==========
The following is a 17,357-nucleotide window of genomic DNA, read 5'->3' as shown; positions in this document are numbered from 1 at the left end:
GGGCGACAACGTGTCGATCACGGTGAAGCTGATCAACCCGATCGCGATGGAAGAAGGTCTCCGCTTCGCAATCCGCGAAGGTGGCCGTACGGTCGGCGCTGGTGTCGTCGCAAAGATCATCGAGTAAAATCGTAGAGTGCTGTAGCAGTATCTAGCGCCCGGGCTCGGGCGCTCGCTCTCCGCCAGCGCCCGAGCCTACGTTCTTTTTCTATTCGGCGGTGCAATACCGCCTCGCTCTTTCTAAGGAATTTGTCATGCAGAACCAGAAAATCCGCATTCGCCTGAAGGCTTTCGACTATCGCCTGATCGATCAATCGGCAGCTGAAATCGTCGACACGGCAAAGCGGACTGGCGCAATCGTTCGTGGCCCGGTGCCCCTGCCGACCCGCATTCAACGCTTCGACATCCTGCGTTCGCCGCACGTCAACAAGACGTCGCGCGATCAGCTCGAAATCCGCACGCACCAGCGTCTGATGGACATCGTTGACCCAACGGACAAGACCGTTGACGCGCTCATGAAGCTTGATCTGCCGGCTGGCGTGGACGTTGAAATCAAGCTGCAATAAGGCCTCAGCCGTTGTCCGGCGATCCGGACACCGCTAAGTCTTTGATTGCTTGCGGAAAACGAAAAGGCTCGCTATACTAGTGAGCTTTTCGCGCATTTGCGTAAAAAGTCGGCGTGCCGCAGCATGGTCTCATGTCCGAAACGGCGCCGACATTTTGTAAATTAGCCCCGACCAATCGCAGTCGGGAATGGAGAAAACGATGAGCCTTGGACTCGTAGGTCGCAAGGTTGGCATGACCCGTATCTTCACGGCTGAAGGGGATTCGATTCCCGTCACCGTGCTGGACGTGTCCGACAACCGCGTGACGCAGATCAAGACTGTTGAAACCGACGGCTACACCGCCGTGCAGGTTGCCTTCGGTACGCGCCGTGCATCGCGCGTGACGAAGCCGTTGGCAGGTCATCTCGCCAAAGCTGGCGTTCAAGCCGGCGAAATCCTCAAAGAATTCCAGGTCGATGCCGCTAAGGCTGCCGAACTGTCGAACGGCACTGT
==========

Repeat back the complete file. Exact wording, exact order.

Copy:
The following is a 17,357-nucleotide window of genomic DNA, read 5'->3' as shown; positions in this document are numbered from 1 at the left end:
GGGCGACAACGTGTCGATCACGGTGAAGCTGATCAACCCGATCGCGATGGAAGAAGGTCTCCGCTTCGCAATCCGCGAAGGTGGCCGTACGGTCGGCGCTGGTGTCGTCGCAAAGATCATCGAGTAAAATCGTAGAGTGCTGTAGCAGTATCTAGCGCCCGGGCTCGGGCGCTCGCTCTCCGCCAGCGCCCGAGCCTACGTTCTTTTTCTATTCGGCGGTGCAATACCGCCTCGCTCTTTCTAAGGAATTTGTCATGCAGAACCAGAAAATCCGCATTCGCCTGAAGGCTTTCGACTATCGCCTGATCGATCAATCGGCAGCTGAAATCGTCGACACGGCAAAGCGGACTGGCGCAATCGTTCGTGGCCCGGTGCCCCTGCCGACCCGCATTCAACGCTTCGACATCCTGCGTTCGCCGCACGTCAACAAGACGTCGCGCGATCAGCTCGAAATCCGCACGCACCAGCGTCTGATGGACATCGTTGACCCAACGGACAAGACCGTTGACGCGCTCATGAAGCTTGATCTGCCGGCTGGCGTGGACGTTGAAATCAAGCTGCAATAAGGCCTCAGCCGTTGTCCGGCGATCCGGACACCGCTAAGTCTTTGATTGCTTGCGGAAAACGAAAAGGCTCGCTATACTAGTGAGCTTTTCGCGCATTTGCGTAAAAAGTCGGCGTGCCGCAGCATGGTCTCATGTCCGAAACGGCGCCGACATTTTGTAAATTAGCCCCGACCAATCGCAGTCGGGAATGGAGAAAACGATGAGCCTTGGACTCGTAGGTCGCAAGGTTGGCATGACCCGTATCTTCACGGCTGAAGGGGATTCGATTCCCGTCACCGTGCTGGACGTGTCCGACAACCGCGTGACGCAGATCAAGACTGTTGAAACCGACGGCTACACCGCCGTGCAGGTTGCCTTCGGTACGCGCCGTGCATCGCGCGTGACGAAGCCGTTGGCAGGTCATCTCGCCAAAGCTGGCGTTCAAGCCGGCGAAATCCTCAAAGAATTCCAGGTCGATGCCGCTAAGGCTGCCGAACTGTCGAACGGCACTGT